Tuesday, March 31, 2015

James 2:18 (A 5 by 5 by 5 Reflection)

Historically, we Lutherans have cringed a bit when we read the New Testament letter of James. Martin Luther called it "the epistle of straw" and wished it removed from the Biblical canon. (But it's telling that in his translations of Scripture, he never presumed to remove James and, it seems, in later years, gained something of an appreciation for it.)

I find that I, personally, even though I've come to love this letter, I really have to bear down and think when I read James. It's as though he speaks a language foreign to me or, more accurately maybe, that he speaks a language I know but in an accent and with idioms I don't readily understand.

For Lutherans, it has often seemed that while the rest of Scripture teaches that human beings are made right with God (justified) as an act of God's grace (charity) through faith (trust) in the God definitively disclosed in Jesus, while James is saying that you need good works to be saved. It can seem when one reads James that he is salvation as a gift on the shelf in favor of salvation by works, the latter of which is heresy.

But that's not what James is saying at all. One early clue to that fact is what James writes about the Christian praying for wisdom: "But ask in faith..." (James 1:6). Faith is as much a cornerstone for James as for Paul.

Today, the assigned reading for the 5 by 5 by 5 New Testament reading plan is James 2.

In James 2:18, James writes:
"But someone will say, 'You have faith and I have works." Show me your faith apart from your works, and I by my works will show you my faith."
It's simple, I realize, what James is saying. If we have faith in Jesus--if, in another words, we are surrendered to Him as God and King over our lives, it will have an impact on the things we do.

If, on the other hand, we compartmentalize Jesus with a Christian compartment here, a professional compartment here, a relationship compartment there, and so on, our fragmented life will demonstrate that we have little or no faith in Christ, that we lack a saving relationship with Christ.

When Christ is Lord over us, often without our even seeing it, His presence active within us and our trust in Him, will issue in works of love and compassion.

Jesus once warned His followers against "false prophets," preachers and teachers who spoke falsely on God's behalf. (The antidote for this, of course, is for us to get to know God and His Word in Scripture for ourselves so that no wolf is ever able to pull the wool over the eyes of we sheep.) But in doing so, Jesus enunciated a principle that can clarify things as we look at our own lives: "You will know them by their fruits" (Matthew 7:16).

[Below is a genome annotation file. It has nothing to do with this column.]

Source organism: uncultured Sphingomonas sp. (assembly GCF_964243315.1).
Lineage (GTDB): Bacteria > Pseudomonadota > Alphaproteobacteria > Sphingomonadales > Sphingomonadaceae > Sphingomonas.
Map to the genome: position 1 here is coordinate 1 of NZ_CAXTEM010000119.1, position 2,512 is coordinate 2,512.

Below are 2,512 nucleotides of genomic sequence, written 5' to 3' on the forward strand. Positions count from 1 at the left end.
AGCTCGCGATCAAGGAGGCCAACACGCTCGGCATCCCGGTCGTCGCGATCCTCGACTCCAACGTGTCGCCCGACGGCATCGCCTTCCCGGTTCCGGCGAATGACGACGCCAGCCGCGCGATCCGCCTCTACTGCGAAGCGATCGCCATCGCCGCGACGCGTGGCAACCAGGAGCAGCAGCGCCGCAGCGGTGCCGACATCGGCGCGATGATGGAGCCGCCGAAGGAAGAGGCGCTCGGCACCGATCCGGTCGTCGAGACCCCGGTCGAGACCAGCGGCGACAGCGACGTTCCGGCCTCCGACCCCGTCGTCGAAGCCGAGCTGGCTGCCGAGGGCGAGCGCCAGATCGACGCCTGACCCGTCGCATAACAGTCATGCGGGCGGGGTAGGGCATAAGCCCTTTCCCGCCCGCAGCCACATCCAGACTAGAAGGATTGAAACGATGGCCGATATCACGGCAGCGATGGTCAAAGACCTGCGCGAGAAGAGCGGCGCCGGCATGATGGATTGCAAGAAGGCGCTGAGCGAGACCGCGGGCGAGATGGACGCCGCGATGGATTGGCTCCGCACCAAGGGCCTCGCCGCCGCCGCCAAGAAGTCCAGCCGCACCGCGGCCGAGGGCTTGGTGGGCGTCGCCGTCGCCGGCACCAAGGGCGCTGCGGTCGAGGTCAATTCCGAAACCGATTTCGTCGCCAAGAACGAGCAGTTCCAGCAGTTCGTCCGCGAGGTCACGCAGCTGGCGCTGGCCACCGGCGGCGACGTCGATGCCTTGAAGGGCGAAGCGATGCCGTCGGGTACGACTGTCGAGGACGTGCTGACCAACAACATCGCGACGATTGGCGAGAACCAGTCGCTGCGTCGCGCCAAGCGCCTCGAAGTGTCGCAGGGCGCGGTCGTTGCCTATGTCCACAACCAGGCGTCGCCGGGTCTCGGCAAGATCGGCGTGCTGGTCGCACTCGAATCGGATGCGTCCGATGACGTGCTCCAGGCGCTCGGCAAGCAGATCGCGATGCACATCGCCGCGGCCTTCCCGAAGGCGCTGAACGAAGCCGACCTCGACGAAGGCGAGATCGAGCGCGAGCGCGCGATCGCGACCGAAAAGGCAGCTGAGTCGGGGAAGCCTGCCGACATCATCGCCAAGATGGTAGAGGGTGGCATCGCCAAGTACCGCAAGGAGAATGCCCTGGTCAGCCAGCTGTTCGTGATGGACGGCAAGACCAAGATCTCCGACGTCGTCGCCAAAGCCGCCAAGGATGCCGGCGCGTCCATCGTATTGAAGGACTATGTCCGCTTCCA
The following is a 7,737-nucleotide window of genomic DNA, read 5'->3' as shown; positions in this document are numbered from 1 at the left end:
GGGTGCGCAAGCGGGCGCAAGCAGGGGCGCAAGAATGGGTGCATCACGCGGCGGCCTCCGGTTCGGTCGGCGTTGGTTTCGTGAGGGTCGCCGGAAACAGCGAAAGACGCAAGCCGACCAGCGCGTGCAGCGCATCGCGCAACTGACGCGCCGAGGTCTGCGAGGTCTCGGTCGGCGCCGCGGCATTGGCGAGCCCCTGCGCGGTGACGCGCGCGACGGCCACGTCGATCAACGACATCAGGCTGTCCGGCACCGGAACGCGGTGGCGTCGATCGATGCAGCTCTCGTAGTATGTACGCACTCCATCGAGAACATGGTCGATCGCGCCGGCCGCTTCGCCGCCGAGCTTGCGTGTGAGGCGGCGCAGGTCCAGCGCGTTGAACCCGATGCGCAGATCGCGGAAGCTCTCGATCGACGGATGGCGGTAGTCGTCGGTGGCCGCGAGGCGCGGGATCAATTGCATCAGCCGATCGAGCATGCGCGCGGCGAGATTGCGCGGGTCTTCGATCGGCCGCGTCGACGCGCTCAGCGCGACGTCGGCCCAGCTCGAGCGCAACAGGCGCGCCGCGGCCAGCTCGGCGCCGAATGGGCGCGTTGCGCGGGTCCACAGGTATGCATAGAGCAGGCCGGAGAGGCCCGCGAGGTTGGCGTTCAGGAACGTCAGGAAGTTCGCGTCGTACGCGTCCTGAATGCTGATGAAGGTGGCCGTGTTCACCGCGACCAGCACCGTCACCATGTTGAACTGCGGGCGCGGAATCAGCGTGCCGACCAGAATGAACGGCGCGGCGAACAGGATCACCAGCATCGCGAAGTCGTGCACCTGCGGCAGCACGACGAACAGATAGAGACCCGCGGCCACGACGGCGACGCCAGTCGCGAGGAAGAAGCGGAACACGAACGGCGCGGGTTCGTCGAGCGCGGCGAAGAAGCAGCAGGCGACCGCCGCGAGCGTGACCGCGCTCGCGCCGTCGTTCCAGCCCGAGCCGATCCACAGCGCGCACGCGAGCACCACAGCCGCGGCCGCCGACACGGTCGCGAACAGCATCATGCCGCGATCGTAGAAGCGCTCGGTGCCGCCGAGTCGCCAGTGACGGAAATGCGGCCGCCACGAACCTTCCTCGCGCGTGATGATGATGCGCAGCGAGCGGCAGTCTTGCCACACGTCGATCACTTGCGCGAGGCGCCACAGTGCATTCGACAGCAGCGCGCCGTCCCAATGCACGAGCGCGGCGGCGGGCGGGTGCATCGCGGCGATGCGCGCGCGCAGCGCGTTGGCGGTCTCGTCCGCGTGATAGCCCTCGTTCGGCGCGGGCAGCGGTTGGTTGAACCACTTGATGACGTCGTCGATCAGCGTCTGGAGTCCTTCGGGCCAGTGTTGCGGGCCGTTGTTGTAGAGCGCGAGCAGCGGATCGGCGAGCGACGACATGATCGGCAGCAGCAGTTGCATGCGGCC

If we believe in Jesus Christ, it will show in acts of love and selflessness.

If we truly trust in Christ, it will be demonstrated--however imperfectly, however it may sometimes get obscured by our selfishness and shortsightedness, in the things we do. If we believe in Jesus Christ, it will show in acts of love and selflessness.

We can't be made right with God--saved from sin and death, by the good things we do. Christ on His cross has already done everything needed for us to be saved. We need only trust in Him.

But trust in Him will erase our fears over our worthiness or our capacity to help others without denigrating ourselves. We won't mind being servants of all, just as Jesus was a servant of all, even our servant when He went to the cross. We're set free "to be the people of God," free to love God completely and love others as we love ourselves. That's why James closes chapter 2, with a simple and powerful observation: "For just as the body without the spirit is dead, so faith without works is dead" (James 2:26).

When we trust Jesus, He comes to live in us. Then He starts to do things within us we never would do apart from faith in Him:
For by grace you have been saved through faith, and this is not your own doing; it is the gift of God--not the result of works, so that no one may boast. For we are what He has made us, created in Christ Jesus for good works, which God prepared beforehand to be our way of life. (Ephesians 2:8-10)
"Faith" that doesn't result in works of love demonstrates that there is no faith, that the confessions of compartmentalized Christians (counterfeit Christians) are so much hot air. Good works without faith are done by human effort, with no reference to God, without the hand of God, devoid of the power of God.

Good works empowered by, inspired by, directed by God demonstrates authenticity of faith in the doer and has God's power for transformational good in them.

Lord Jesus, fill me with reckless abandon. Help me to love others unstintingly, knowing that's how You love me. Help me to know that when I come to the end of me, my fears are conquered and your love can spill from me onto a thirsty world. Empower me to live the faith in You I confess in every part of my life. In Your Name I pray. Amen

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